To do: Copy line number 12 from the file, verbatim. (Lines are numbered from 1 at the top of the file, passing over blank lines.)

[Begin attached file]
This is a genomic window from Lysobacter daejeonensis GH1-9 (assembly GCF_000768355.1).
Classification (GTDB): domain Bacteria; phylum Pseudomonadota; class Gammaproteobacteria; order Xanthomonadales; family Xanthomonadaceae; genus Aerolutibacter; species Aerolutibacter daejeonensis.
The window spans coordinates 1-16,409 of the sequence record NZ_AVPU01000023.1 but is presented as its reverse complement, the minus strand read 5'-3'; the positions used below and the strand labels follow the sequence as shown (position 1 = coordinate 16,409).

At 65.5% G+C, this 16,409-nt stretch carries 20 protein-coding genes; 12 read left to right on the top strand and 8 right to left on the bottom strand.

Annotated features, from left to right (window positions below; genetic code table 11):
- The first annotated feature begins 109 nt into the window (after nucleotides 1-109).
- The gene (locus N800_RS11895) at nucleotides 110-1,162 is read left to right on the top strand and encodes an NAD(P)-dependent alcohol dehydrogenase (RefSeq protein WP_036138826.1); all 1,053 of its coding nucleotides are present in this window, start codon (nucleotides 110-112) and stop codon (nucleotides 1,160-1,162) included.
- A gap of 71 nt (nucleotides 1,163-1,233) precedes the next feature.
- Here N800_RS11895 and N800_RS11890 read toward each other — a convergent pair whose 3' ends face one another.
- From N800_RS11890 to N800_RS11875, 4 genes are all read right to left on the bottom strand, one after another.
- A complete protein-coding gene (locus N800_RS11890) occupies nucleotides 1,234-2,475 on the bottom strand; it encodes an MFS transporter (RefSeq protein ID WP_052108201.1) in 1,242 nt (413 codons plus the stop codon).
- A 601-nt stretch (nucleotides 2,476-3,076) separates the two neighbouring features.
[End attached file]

- A 601-nt stretch (nucleotides 2,476-3,076) separates the two neighbouring features.